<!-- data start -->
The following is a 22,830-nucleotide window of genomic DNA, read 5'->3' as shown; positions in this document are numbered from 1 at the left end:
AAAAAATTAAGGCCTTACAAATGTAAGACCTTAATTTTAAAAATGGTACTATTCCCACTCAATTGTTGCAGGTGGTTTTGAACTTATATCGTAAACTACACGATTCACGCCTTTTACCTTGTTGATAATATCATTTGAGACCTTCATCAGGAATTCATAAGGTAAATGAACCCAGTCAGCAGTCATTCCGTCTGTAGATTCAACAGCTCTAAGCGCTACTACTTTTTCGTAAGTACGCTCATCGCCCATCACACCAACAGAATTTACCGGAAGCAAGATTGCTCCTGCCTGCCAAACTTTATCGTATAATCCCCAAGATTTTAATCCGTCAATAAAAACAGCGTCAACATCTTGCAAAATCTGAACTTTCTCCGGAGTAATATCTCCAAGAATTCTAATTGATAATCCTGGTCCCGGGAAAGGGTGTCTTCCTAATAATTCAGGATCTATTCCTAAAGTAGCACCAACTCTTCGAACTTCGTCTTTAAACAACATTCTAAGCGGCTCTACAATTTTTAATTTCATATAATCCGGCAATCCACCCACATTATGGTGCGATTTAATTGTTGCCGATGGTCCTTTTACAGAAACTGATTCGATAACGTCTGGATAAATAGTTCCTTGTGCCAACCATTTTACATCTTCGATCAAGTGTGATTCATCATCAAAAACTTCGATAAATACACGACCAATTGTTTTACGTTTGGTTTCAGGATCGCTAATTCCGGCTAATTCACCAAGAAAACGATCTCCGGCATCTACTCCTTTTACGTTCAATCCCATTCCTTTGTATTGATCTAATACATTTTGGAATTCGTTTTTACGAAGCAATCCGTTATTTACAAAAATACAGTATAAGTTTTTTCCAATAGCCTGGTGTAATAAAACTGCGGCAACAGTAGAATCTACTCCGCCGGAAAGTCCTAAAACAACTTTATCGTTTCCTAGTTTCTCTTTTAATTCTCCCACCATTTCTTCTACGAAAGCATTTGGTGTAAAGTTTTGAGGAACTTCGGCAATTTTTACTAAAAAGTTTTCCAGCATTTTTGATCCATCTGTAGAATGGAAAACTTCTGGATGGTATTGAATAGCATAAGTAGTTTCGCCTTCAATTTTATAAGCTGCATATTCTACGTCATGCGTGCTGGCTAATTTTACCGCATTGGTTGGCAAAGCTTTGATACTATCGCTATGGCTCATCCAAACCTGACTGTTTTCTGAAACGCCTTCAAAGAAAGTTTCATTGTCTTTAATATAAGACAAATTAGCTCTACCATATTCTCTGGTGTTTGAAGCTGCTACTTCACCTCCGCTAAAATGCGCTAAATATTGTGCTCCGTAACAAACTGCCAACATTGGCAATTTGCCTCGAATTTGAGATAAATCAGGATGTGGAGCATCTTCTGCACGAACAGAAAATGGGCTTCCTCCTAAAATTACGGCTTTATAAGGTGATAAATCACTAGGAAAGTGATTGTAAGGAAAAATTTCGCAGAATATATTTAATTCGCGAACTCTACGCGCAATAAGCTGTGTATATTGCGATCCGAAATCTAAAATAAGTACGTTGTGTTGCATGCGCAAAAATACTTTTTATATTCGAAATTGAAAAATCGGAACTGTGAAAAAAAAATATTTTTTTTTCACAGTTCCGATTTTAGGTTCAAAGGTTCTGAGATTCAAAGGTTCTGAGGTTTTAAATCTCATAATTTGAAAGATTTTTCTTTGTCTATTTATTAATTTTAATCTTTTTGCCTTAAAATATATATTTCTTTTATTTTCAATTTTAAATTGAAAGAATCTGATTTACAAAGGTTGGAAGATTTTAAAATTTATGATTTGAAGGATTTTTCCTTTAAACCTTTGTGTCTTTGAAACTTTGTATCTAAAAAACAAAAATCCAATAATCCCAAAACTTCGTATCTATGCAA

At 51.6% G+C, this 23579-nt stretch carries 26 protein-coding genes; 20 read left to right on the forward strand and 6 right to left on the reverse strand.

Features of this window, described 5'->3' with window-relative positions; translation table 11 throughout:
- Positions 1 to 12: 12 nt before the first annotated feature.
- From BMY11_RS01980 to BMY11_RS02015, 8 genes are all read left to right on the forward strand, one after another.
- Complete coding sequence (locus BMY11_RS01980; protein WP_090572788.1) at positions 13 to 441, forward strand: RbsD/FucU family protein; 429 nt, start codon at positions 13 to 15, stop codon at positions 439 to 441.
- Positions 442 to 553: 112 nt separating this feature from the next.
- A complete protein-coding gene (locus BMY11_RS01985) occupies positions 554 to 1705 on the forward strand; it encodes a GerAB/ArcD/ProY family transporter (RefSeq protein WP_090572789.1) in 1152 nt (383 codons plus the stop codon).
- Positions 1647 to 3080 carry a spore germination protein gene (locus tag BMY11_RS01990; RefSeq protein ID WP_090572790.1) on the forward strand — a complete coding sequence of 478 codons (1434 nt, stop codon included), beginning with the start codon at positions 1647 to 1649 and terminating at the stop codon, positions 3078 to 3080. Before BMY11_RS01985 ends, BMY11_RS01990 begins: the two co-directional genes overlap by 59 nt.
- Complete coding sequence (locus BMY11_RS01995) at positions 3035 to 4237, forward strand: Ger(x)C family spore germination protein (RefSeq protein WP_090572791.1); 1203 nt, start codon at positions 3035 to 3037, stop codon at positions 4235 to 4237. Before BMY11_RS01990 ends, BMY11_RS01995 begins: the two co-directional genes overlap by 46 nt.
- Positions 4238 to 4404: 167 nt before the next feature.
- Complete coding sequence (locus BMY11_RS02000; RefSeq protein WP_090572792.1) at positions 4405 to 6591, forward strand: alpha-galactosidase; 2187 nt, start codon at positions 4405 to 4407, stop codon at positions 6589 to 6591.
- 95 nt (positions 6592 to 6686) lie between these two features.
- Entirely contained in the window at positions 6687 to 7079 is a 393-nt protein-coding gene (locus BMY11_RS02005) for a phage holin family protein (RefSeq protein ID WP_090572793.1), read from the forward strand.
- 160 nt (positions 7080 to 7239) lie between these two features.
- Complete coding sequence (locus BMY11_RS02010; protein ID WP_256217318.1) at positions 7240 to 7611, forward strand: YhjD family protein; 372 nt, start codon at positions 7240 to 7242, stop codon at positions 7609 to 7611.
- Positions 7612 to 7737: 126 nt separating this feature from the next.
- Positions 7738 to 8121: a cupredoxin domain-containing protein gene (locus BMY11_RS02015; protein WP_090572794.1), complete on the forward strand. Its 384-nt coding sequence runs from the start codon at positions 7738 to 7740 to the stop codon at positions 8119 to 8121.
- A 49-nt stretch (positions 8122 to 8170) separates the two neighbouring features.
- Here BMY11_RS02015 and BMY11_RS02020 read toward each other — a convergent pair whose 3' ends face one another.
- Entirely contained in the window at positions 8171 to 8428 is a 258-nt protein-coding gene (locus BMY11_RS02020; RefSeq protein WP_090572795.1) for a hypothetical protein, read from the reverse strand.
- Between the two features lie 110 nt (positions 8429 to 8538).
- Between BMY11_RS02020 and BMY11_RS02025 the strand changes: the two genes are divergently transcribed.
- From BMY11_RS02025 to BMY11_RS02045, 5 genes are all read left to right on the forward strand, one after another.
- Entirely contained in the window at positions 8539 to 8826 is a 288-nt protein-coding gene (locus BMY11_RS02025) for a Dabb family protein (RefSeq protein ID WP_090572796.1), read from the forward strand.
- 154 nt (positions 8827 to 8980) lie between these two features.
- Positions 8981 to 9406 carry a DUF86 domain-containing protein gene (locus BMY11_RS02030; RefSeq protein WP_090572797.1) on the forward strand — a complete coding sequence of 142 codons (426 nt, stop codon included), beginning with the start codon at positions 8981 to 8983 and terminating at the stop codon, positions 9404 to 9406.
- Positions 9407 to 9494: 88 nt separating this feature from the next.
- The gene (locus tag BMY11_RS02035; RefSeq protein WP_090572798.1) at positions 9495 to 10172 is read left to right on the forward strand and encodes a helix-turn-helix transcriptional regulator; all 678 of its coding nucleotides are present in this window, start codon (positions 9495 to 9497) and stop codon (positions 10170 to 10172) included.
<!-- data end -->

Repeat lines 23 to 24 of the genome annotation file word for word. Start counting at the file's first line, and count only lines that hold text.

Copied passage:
- Between the two features lie 110 nt (positions 8429 to 8538).
- Between BMY11_RS02020 and BMY11_RS02025 the strand changes: the two genes are divergently transcribed.